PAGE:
(And we’re not talking politics here). We all know what we shouldn’t eat, but how to we find out what kind of diet is best for us? Take a DNA test and see! And once you know the answer, figure out the RIGHT WAY to perambulate through the grocery store (hint: avoid the middle). And a little booze occasionally doesn’t hurt either.
The next time you go to the doctor, he (or she) may swab your inner cheek (the way you see it done on the “CSI” TV shows) and send it out to be tested, so you’ll know whether you’re more likely to lose weight on a low fat or low carb diet. Carbohydrates are the problem for Type II diabetics (which is a genetic condition). A small study of 101 women showed that those who followed the best diet for their genes lost 2 to 3 times more weight than the control group.
Once you find out what kind of diet you should go on, the next step is to learn how to grocery shop. Avoid the center aisles and concentrate on the perimeter: That’s where the healthy food is!
Dietician Gaye Lynn Hicks says, “In most grocery stores, the aisles are filled with canned goods, frozen and boxed dinners that are loaded with fat and extra unnecessary calories. The perimeter features fruits, vegetables, lean meats, dairy items and other healthy fare.” If you simply can’t avoid the aisles, it’s important to find foods with the fewest amount of ingredients: 3 or 4 instead of 6 to 8.
According to Hicks, “If 90% of what is in your shopping cart is from around the perimeter of the store, you are eating a clean, healthy diet.” Hey, that way you’ll get out of the store FASTER too!
When you come to the fresh fruits and vegetables section, are you concerned that the fluorescent lights shining down on them are leaching out the valuable vitamins? It turns out the OPPOSITE is true: Fluorescent lighting in supermarkets actually can INCREASE the nutritional value of fresh spinach, and perhaps other vegetables as well.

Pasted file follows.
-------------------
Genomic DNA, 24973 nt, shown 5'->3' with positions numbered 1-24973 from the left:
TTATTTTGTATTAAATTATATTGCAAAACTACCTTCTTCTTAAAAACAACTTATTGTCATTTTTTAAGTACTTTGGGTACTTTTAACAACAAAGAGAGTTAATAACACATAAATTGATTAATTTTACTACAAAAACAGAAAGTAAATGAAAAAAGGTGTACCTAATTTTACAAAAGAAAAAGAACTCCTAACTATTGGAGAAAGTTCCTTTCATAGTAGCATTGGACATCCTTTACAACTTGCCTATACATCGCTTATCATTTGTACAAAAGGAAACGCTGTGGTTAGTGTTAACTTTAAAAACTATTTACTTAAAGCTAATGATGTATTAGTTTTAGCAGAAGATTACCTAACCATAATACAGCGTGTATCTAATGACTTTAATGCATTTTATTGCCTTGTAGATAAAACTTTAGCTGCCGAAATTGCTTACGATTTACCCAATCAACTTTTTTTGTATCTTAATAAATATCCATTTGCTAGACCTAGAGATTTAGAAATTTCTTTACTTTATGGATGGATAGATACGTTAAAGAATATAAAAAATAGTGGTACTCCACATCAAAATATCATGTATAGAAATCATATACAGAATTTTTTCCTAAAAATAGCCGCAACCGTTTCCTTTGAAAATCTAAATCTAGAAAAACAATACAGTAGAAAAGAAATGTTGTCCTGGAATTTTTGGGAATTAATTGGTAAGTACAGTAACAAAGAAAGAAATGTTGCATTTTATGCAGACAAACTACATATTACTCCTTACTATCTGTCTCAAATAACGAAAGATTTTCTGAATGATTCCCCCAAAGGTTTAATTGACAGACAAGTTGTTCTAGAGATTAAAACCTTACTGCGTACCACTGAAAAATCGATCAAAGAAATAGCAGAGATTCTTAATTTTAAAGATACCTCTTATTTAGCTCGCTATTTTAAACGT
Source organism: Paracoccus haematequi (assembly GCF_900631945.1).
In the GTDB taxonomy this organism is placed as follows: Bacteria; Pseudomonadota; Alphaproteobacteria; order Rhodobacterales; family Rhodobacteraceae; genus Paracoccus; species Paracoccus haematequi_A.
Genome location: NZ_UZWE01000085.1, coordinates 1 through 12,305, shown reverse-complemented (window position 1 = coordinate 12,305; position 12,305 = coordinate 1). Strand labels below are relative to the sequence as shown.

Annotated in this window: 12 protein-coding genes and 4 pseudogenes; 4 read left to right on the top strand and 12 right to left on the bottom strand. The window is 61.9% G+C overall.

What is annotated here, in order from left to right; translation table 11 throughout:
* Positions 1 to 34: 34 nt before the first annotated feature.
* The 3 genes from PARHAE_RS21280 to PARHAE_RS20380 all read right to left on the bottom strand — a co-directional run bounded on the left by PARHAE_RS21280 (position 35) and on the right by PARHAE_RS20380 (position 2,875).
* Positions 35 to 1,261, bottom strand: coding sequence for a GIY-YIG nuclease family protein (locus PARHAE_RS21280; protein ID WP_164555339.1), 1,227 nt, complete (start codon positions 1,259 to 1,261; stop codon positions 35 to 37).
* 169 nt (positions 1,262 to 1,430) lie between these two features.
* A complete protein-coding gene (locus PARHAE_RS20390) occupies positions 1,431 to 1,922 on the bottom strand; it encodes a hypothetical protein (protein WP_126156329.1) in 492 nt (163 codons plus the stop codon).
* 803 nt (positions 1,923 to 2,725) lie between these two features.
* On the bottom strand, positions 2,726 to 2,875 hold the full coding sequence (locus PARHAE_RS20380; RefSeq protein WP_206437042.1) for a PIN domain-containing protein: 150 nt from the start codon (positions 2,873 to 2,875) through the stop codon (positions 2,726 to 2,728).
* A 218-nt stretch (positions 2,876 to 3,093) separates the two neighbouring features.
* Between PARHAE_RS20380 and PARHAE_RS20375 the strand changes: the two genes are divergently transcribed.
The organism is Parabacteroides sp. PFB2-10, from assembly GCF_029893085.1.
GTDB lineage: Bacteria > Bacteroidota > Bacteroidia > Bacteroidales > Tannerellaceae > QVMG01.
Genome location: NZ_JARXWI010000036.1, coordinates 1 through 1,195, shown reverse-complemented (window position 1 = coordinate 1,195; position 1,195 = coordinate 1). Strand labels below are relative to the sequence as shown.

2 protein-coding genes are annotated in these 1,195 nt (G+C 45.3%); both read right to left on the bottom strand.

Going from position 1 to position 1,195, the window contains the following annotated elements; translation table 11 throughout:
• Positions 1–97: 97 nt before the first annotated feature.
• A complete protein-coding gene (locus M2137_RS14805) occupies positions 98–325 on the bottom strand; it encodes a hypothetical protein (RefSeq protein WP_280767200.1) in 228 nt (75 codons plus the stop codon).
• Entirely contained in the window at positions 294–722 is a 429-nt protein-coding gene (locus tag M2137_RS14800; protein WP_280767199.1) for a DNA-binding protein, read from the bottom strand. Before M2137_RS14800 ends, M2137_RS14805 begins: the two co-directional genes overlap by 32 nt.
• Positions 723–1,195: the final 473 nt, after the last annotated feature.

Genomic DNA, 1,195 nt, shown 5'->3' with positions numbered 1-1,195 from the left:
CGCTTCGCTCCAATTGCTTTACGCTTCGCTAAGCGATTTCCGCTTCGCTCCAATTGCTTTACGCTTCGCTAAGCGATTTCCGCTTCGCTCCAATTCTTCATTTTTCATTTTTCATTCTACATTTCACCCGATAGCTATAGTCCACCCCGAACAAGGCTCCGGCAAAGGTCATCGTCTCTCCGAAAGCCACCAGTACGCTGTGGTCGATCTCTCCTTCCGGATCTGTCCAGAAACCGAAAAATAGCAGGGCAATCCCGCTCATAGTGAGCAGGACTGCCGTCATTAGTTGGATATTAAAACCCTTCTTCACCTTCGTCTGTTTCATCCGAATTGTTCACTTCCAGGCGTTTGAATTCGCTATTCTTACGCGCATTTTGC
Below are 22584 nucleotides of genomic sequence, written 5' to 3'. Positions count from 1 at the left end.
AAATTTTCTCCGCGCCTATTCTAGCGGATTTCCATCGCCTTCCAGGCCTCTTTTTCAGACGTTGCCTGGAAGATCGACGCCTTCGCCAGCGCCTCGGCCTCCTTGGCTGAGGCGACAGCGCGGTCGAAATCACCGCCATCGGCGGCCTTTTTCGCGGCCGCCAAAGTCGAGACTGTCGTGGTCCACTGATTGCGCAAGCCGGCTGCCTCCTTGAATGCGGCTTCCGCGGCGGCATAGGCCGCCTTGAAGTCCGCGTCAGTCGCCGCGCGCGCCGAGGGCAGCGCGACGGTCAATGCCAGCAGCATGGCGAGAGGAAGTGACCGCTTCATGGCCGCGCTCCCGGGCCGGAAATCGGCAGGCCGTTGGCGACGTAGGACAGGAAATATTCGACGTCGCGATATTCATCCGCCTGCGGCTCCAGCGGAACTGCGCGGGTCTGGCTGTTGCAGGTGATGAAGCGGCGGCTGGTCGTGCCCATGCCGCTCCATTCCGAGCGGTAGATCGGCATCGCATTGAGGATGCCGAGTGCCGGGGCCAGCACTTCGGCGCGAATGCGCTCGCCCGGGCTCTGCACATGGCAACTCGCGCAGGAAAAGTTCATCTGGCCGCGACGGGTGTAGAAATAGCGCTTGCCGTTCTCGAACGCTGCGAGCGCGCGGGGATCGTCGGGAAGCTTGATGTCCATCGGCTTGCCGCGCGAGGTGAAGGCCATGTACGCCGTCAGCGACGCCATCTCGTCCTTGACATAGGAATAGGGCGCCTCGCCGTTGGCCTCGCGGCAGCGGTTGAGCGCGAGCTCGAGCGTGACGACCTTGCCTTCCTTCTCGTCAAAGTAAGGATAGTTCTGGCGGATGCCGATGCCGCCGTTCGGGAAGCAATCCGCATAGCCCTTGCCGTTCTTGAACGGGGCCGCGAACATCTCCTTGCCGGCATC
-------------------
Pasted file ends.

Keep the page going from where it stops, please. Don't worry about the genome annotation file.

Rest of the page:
Fresh spinach is a nutritional powerhouse, packed with vitamin C, vitamin E, B vitamins and cancer-fighting antioxidants. Supermarkets often display fresh spinach in clear plastic containers at around 39 degrees Fahrenheit in showcases that may be exposed to fluorescent light 24 hours a day. Researchers Gene Lester, Donald J. Makus, and D. Mark Hodges Lester, Makus wondered how this continuous light exposure might affect spinach’s nutritional value, so they exposed fresh spinach leaves to continuous light or darkness during simulated retail storage conditions for 3 to 9 days. Spinach stored in light for as little as 3 days had significantly higher levels of vitamins C, K, E, and folate (vitamin B). They also had higher levels of healthful plant pigments. During continuous light exposure after 9 days, levels of folate increased between 84 and 100%, while levels of vitamin K increased between 50 and 100%, depending on the spinach variety tested. By contrast, spinach leaves stored under continuous darkness (such as the inside of your refrigerator when the door is closed) tended to have declining or unchanged levels of nutrients.
Here at unknowncountry.com, we CARE about your health, which is why there’s a FREE diet book right here on our website. To read it, click here and scroll down to What I Learned From the Fat Years. Anne Strieber, who used to be a diabetic herself, devised this diet using scientific principles, and lost 100 pounds by following this path, and you can too. Click on unknowncountry.com every day to find out the latest facts about food (and everything else!) The only path you can take to make sure we’ll still be here tomorrow with our great radio shows and podcasts is to subscribe today!
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